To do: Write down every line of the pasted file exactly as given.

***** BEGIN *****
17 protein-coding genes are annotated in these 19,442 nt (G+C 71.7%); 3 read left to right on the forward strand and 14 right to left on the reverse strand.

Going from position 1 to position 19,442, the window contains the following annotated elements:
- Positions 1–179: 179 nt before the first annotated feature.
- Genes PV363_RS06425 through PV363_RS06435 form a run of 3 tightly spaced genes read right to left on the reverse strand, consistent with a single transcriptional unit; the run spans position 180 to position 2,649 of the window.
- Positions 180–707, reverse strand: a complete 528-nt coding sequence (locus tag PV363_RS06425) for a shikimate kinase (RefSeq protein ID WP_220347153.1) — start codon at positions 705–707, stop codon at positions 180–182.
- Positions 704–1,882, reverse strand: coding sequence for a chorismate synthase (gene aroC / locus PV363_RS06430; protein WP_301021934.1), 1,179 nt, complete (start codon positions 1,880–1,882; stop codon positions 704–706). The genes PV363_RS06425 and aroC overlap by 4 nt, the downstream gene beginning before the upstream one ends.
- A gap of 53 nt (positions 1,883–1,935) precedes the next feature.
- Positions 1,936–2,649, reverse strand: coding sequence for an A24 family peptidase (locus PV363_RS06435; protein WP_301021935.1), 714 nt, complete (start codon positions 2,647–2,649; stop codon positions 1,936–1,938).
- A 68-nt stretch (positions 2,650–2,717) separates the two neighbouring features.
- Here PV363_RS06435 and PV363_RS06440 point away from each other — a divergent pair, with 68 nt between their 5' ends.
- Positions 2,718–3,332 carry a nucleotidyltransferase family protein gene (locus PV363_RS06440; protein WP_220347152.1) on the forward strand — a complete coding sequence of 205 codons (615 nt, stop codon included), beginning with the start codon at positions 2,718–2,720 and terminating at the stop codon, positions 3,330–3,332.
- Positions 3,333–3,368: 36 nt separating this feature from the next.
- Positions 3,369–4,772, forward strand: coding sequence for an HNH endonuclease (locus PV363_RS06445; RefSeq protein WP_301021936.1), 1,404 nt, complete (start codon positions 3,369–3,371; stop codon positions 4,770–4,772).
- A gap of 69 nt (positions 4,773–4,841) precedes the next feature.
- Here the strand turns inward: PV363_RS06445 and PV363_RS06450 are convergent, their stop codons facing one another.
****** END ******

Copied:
17 protein-coding genes are annotated in these 19,442 nt (G+C 71.7%); 3 read left to right on the forward strand and 14 right to left on the reverse strand.

Going from position 1 to position 19,442, the window contains the following annotated elements:
- Positions 1–179: 179 nt before the first annotated feature.
- Genes PV363_RS06425 through PV363_RS06435 form a run of 3 tightly spaced genes read right to left on the reverse strand, consistent with a single transcriptional unit; the run spans position 180 to position 2,649 of the window.
- Positions 180–707, reverse strand: a complete 528-nt coding sequence (locus tag PV363_RS06425) for a shikimate kinase (RefSeq protein ID WP_220347153.1) — start codon at positions 705–707, stop codon at positions 180–182.
- Positions 704–1,882, reverse strand: coding sequence for a chorismate synthase (gene aroC / locus PV363_RS06430; protein WP_301021934.1), 1,179 nt, complete (start codon positions 1,880–1,882; stop codon positions 704–706). The genes PV363_RS06425 and aroC overlap by 4 nt, the downstream gene beginning before the upstream one ends.
- A gap of 53 nt (positions 1,883–1,935) precedes the next feature.
- Positions 1,936–2,649, reverse strand: coding sequence for an A24 family peptidase (locus PV363_RS06435; protein WP_301021935.1), 714 nt, complete (start codon positions 2,647–2,649; stop codon positions 1,936–1,938).
- A 68-nt stretch (positions 2,650–2,717) separates the two neighbouring features.
- Here PV363_RS06435 and PV363_RS06440 point away from each other — a divergent pair, with 68 nt between their 5' ends.
- Positions 2,718–3,332 carry a nucleotidyltransferase family protein gene (locus PV363_RS06440; protein WP_220347152.1) on the forward strand — a complete coding sequence of 205 codons (615 nt, stop codon included), beginning with the start codon at positions 2,718–2,720 and terminating at the stop codon, positions 3,330–3,332.
- Positions 3,333–3,368: 36 nt separating this feature from the next.
- Positions 3,369–4,772, forward strand: coding sequence for an HNH endonuclease (locus PV363_RS06445; RefSeq protein WP_301021936.1), 1,404 nt, complete (start codon positions 3,369–3,371; stop codon positions 4,770–4,772).
- A gap of 69 nt (positions 4,773–4,841) precedes the next feature.
- Here the strand turns inward: PV363_RS06445 and PV363_RS06450 are convergent, their stop codons facing one another.